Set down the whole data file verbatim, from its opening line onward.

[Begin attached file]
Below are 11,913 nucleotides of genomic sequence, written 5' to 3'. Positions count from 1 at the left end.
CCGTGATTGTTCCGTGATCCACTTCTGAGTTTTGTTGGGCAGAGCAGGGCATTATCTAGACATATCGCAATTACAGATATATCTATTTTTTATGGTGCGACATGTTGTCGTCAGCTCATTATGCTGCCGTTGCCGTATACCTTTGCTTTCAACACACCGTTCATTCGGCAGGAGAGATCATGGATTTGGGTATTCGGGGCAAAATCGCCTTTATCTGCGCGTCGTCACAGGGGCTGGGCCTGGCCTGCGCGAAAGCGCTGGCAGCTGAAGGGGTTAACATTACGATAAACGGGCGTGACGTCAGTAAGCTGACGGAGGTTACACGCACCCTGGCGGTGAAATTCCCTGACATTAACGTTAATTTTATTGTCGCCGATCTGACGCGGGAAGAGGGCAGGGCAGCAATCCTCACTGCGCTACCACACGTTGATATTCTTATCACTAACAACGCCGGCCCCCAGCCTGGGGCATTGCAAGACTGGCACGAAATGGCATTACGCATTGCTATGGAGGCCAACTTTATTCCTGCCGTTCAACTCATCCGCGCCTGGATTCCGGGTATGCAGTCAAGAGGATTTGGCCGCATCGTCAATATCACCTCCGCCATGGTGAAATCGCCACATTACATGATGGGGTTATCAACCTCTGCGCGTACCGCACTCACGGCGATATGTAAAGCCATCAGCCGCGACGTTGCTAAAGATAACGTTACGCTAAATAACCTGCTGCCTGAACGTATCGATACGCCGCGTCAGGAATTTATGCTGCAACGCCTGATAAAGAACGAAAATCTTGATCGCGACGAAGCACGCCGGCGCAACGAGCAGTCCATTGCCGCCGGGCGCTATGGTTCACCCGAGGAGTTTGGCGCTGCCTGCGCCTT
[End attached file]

Below are 11,913 nucleotides of genomic sequence, written 5' to 3'. Positions count from 1 at the left end.
CCGTGATTGTTCCGTGATCCACTTCTGAGTTTTGTTGGGCAGAGCAGGGCATTATCTAGACATATCGCAATTACAGATATATCTATTTTTTATGGTGCGACATGTTGTCGTCAGCTCATTATGCTGCCGTTGCCGTATACCTTTGCTTTCAACACACCGTTCATTCGGCAGGAGAGATCATGGATTTGGGTATTCGGGGCAAAATCGCCTTTATCTGCGCGTCGTCACAGGGGCTGGGCCTGGCCTGCGCGAAAGCGCTGGCAGCTGAAGGGGTTAACATTACGATAAACGGGCGTGACGTCAGTAAGCTGACGGAGGTTACACGCACCCTGGCGGTGAAATTCCCTGACATTAACGTTAATTTTATTGTCGCCGATCTGACGCGGGAAGAGGGCAGGGCAGCAATCCTCACTGCGCTACCACACGTTGATATTCTTATCACTAACAACGCCGGCCCCCAGCCTGGGGCATTGCAAGACTGGCACGAAATGGCATTACGCATTGCTATGGAGGCCAACTTTATTCCTGCCGTTCAACTCATCCGCGCCTGGATTCCGGGTATGCAGTCAAGAGGATTTGGCCGCATCGTCAATATCACCTCCGCCATGGTGAAATCGCCACATTACATGATGGGGTTATCAACCTCTGCGCGTACCGCACTCACGGCGATATGTAAAGCCATCAGCCGCGACGTTGCTAAAGATAACGTTACGCTAAATAACCTGCTGCCTGAACGTATCGATACGCCGCGTCAGGAATTTATGCTGCAACGCCTGATAAAGAACGAAAATCTTGATCGCGACGAAGCACGCCGGCGCAACGAGCAGTCCATTGCCGCCGGGCGCTATGGTTCACCCGAGGAGTTTGGCGCTGCCTGCGCCTT